[arch-dev-public] backward timestamps in py/pyc/pyo

Allan McRae allan at archlinux.org
Thu Nov 14 18:32:24 EST 2013

On 15/11/13 08:26, keenerd wrote:
> Background: https://bugs.archlinux.org/task/37006
> Packages with weirdness: http://pkgbuild.com/~kkeen/misc/backwards_list.txt
> Script to try yourself: http://pkgbuild.com/~kkeen/misc/find_backwards.py
> If the argument is a directory it will scan every package in the directory.
> If the argument is a single file it will report every py file with
> backwards timestamps it can find.
> Felixonmars did the first script and found a few packages.  I reworked
> it with some advice from Bluewind and ran it against the entire repo.
> The full scan of 24136 packages took 146 minutes and found some 60
> packages with issues.  (Could be faster, that was wrapped in nice and
> ionice.)
> Basically python will generate pyc/pyo files from py files.  If the py
> file is newer it will re-generate and overwrite.  In $home this is
> nice.  But /usr is read-only as far as users are concerned and this
> causes delays when the py is updated relative to the pyc/pyo.
> It is possible for the times to get backwards by editing the py file
> after dropping it in $pkgdir.  There are a number of packages that do
> this, most often to fix shebangs after the files were installed.  That
> really should happen in prepare() or build() and not package().
> Instead of trying to analyse the pkgbuilds I decided to analyse the
> tarballs.  This found a reasonably large number of packages with
> py/pyc/pyo out of order.  At the advice of Bluewind, the .MTREE files
> were analyzed too.  This doubled the number found.  (Tar stores mtime
> at 1-second granularity, mtree at microseconds.)
> This found several general classes of weirdness.  There are the
> packages where we did something silly in the pkgbuild and the error
> appears in the tarball.  These packages will be slow for people.  Some
> examples are cited in the bug thread.
> There are packages where we do something silly but we get lucky.  Gimp
> is one of these.  The mtree times are backwards however they are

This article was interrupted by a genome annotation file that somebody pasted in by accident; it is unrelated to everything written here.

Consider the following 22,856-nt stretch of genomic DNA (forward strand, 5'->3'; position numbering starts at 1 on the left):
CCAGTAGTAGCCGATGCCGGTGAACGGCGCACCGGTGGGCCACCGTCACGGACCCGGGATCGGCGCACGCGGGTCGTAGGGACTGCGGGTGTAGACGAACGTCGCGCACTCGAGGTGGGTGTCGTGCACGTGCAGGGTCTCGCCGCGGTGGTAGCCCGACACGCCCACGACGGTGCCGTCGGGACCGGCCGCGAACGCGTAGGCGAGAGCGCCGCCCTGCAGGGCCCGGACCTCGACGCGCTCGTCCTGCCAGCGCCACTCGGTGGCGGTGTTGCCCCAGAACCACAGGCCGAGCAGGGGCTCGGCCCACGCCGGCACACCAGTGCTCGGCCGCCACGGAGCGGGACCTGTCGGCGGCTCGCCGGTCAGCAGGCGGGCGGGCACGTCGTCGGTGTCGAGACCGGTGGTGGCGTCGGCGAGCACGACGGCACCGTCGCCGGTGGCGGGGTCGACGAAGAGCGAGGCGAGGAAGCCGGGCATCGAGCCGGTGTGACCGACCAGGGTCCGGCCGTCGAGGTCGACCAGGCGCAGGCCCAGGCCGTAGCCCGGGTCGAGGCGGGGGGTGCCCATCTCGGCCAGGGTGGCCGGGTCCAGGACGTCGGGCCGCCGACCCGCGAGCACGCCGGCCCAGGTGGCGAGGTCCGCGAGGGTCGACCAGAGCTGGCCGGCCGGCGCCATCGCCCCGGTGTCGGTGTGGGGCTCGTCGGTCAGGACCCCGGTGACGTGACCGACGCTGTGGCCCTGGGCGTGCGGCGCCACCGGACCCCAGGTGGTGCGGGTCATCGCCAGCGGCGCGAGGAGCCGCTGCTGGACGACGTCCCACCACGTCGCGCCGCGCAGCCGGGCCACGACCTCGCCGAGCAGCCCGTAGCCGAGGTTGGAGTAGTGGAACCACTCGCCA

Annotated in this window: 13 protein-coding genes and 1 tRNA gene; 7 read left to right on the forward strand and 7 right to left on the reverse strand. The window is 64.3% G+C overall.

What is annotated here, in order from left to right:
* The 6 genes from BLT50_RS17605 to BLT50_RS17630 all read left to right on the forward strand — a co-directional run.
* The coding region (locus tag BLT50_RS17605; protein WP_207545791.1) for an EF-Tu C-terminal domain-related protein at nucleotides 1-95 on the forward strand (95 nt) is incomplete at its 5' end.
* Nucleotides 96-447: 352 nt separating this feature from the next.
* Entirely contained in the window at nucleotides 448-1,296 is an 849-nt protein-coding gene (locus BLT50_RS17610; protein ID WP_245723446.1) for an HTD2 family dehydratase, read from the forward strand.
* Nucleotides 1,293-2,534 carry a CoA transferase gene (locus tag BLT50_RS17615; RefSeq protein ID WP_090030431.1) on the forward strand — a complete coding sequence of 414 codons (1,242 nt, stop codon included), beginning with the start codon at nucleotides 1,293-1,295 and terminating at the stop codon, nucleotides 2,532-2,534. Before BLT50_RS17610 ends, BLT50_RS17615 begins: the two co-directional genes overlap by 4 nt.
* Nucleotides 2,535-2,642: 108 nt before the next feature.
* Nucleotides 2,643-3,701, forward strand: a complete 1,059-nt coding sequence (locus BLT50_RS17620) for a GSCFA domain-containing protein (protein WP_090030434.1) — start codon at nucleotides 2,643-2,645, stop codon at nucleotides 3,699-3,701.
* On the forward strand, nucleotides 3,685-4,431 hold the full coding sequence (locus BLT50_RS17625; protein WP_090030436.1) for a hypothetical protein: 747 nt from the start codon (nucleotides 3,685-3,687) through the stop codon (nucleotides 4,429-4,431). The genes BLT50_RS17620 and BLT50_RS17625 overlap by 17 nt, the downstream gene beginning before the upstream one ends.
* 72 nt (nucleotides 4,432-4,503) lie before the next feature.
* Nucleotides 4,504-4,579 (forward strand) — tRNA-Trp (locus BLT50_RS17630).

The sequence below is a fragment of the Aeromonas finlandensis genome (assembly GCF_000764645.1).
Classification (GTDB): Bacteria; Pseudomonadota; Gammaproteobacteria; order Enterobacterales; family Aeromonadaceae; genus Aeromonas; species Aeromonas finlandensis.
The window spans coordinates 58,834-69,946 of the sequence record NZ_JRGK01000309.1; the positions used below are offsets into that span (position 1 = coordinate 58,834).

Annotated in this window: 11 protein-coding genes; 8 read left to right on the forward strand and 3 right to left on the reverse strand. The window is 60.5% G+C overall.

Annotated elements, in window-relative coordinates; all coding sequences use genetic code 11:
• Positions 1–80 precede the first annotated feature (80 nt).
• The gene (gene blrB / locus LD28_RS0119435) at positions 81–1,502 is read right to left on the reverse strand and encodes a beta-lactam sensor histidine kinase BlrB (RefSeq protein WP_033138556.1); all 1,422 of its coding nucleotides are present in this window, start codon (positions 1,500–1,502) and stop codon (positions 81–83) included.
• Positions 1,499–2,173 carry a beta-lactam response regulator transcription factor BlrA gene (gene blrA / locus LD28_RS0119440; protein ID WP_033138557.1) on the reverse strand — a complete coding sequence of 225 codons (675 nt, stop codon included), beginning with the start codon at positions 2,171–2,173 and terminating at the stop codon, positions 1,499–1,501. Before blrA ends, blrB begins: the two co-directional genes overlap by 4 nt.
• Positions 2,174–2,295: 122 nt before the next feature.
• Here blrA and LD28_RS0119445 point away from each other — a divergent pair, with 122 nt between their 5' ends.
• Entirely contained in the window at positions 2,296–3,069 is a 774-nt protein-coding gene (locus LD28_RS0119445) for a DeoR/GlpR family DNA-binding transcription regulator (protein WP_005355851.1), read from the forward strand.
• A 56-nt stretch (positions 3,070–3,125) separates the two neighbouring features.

> sub-second so they end up identical in the tarball.  The mtree times
> tell the whole story.  One day we will not get lucky and a build will
> happen where the files straddle a second instead, spontaneously
> causing the error.
> Some are seemingly upstream's fault.  We do everything properly, but
> the timestamps are still backwards.  For example, pitivi.  Possibly
> the make install copies the files in the wrong order?  I have not
> looked into these in great detail.
> What should we do with these packages?  Should we add a check to
> Namcap for backwards timestamps?  My script is halfway there, just
> needs to be reworked as a namcap test.

Add a check to namcap.  Create a rebuild list.

> Footnote:
> If you are wondering why I care about this issue, I do have an
> ulterior motive beyond my usual pedantry.  Personally I'd like to see
> pyc/pyo files removed in 95% of packages.  20 years ago CPUs and HDDs
> were both pretty slow and pre-parsing scripts was a sensible way to
> gain speed.  Note however that pyc/pyo do not make your code run any
> faster.  They are meant to improve speed during the initial
> loading/importing stage.  For long-running processes they do nothing.
> CPUs are insanely fast compared to 20 years ago.  Hard drives are
> still relatively pokey.  Even on "weak" modern computers, recompiling
> takes no longer than hunting down three chunks of metadata on the
> drive.  Across a wide variety of packages, removing pyc/pyo either
> makes the program start up faster or makes no difference at all.  Most
> obviously, removing these files can reduce the size of a library by
> 60%.
> The only case I've seen where this does not hold is the sympy libary.
> It is a huge library (40MB installed) written entirely in python.  The
> initial import was around 30% slower without pyc/pyo.  But small
> programs and thin wrappers to big C libraries seem to be unaffected
> and sometime benefit from the streamlining.

That results in people generating these files whenever they run as root.
 This leaves untracked files in the filesystem, which is bad on its own,
but after an update causes the slowdown noted here.  We know this is an
issue from the number of bug reports we get about conflicts whenever
some .pyc/.pyo files are added to a package.

Also, doesn't python check for the .pyc and .pyo files anyway?  So the
disk read overhead is (at least partially) there.

I *strongly* advocate for any file ending in .py having associated .pyc
and .pyo file.  No files in /usr/bin should ever end in .py.  Either the
suffix needs stripped, or then need packaged in /usr/lib/$pkgname and a
symlink added to /usr/bin.  There are currently 32 packages in violation
of this.

Looking at other distributions, Fedora includes them in the package
while Debian, openSUSE and Gentoo all generate them in post_install()
and remove them in pre_remove().  So "everyone" generates these.  I'd
prefer to generate and track them.


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